Global Arms Sales Reach $375 Billion, First Rise Since 2010
Global arms sales reached $374.8 billion in 2016, the first increase since 2010, according to the latest annual report from the Stockholm International Peace Research Institute (SIPRI). It covers sales from the world’s largest arms-producing and military services companies. The annual increase was a modest 1.9%, but the jump since 2002 is 38%.
America continues to be that arms merchant to the world, according to the research:
At a combined total of $217.2 billion, arms sales of US companies listed in the SIPRI Top 100 grew by 4.0 per cent in 2016. US military operations overseas as well as acquisitions of large weapon systems by other countries have driven this rise. Arms sales by Lockheed Martin—the world’s largest arms producer—rose by 10.7 per cent in 2016, which was decisive to the increase in the USA’s share of overall SIPRI Top 100 sales to 57.9 per cent. ‘With the acquisition of helicopter producer Sikorsky in late 2015 and higher delivery volumes of the F-35 combat aircraft, Lockheed Martin reported significant growth in its arms sales in 2016,’ says Aude Fleurant, Director of SIPRI’s Arms and Military Expenditure Programme.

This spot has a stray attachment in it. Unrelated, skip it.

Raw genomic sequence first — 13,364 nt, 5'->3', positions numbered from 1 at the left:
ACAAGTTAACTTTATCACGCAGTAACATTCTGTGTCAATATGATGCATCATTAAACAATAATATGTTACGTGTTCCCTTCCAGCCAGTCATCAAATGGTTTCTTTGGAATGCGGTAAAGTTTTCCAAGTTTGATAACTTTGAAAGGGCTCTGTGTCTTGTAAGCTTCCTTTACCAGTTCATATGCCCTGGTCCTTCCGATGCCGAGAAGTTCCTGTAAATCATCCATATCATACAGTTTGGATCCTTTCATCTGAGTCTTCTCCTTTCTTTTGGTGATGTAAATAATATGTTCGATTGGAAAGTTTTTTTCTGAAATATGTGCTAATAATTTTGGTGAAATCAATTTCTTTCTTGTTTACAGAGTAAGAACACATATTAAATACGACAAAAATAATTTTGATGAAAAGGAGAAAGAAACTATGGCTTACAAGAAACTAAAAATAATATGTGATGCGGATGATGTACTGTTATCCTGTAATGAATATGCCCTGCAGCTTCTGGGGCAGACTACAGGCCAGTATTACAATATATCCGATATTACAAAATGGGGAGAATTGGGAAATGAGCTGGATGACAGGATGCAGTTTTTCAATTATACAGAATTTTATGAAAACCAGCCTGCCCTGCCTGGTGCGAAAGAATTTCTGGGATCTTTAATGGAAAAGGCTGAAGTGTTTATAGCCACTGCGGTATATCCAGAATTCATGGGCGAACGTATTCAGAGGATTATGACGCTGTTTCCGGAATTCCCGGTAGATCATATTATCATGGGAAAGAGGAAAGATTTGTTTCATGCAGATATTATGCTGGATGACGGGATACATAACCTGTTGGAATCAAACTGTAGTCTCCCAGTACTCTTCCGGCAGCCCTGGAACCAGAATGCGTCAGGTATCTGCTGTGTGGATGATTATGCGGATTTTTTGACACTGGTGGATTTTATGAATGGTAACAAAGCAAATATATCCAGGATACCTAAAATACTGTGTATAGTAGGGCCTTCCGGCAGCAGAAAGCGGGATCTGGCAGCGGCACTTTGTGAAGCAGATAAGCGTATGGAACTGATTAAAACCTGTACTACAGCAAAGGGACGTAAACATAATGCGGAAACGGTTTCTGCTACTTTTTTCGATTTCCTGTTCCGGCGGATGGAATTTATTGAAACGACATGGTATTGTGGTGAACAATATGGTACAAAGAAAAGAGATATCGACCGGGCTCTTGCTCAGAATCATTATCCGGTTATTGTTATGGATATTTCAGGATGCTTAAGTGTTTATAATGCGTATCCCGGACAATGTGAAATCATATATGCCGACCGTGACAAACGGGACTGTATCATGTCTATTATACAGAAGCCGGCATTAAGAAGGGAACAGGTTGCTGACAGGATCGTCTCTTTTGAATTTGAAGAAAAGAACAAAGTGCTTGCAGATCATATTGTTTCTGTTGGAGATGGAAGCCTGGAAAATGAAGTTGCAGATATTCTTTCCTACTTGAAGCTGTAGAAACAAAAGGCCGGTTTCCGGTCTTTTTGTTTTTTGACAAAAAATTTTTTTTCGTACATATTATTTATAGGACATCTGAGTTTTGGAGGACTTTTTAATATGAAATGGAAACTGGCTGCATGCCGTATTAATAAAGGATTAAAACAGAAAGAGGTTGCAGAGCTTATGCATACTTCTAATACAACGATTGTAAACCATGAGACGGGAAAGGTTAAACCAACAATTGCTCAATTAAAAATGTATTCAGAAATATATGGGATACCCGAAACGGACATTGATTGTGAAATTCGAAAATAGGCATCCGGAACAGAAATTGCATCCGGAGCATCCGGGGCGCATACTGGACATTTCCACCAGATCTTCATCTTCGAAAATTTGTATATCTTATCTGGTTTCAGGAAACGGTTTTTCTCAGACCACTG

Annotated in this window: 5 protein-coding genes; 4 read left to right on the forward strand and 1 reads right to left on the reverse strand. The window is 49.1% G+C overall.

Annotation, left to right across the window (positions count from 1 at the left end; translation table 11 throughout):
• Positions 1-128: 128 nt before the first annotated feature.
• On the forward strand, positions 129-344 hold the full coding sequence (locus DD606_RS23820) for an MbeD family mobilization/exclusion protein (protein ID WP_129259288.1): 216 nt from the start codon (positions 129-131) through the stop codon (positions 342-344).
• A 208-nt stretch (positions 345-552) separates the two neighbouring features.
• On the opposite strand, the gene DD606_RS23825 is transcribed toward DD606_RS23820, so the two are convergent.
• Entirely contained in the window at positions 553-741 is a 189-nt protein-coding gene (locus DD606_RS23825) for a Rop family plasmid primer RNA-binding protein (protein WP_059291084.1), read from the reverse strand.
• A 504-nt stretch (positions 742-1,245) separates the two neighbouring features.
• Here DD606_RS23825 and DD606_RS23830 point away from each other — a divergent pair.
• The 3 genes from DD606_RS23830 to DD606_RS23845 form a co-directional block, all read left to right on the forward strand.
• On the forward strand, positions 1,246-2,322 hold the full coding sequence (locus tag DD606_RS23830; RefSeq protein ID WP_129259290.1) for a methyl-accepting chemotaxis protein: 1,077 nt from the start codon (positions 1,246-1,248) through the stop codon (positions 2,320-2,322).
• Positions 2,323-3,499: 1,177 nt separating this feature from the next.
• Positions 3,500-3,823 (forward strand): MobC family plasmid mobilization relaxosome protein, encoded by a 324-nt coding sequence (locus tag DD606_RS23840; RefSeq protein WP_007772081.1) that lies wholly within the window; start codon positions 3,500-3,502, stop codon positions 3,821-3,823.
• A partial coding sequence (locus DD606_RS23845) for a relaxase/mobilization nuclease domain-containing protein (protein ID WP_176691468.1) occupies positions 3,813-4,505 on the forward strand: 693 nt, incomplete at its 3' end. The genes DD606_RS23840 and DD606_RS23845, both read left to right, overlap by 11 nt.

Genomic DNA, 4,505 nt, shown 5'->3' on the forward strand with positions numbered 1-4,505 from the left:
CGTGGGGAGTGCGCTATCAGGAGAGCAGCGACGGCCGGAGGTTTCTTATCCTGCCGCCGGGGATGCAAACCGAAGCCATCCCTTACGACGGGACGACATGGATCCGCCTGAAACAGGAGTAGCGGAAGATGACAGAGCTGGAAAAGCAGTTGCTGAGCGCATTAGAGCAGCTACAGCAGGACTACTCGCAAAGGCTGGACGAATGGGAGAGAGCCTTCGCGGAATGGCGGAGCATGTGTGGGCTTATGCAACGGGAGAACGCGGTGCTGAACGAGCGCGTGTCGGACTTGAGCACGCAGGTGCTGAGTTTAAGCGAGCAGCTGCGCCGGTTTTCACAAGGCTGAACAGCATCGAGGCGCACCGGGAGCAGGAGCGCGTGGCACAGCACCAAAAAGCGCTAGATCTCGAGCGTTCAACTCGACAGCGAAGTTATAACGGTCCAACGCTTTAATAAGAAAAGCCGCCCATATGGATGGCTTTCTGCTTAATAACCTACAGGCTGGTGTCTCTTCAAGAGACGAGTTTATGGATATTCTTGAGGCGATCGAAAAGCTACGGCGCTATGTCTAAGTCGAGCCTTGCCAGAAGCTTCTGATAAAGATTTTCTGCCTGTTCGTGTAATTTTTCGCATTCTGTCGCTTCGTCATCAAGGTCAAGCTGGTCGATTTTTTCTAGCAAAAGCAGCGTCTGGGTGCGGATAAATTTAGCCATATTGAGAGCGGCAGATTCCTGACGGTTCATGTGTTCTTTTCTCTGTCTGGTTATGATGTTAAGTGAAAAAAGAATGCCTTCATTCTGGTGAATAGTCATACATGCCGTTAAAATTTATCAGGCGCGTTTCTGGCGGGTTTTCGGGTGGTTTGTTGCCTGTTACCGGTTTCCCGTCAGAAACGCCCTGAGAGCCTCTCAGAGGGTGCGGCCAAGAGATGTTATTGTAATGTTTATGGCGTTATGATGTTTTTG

Lockheed Martin’s sales reached $40 billion, followed by Boeing at $30 billion, Raytheon at $23 billion, BEA Systems (U.S.) at $23 billion, Northrop Grumman at $21 billion, General Dynamics at $19 billion, Airbus at $12 billion, BEA Systems (U.K.) at $9 billion and L-3 at $9 billion. This means that eight of the top nine arms merchants are based in the United States.
Notably, Russian arms sales barely increased at all last year:
The combined arms sales of Russian companies listed in the SIPRI Top 100 increased by 3.8 per cent, amounting to $26.6 billion in 2016. Russian companies accounted for 7.1 per cent of the overall total. ‘The major economic difficulties experienced by Russia in 2016 have contributed to a slowdown in the rate of increase in the arms sales of Russian companies,’ says SIPRI Senior Researcher Siemon Wezeman.
The database does not include information from China, which is presumed to be the home of a number of arms merchants.
The 2016 growth in arms sales may have increased only modestly. However, the United States continues to hold a commanding lead.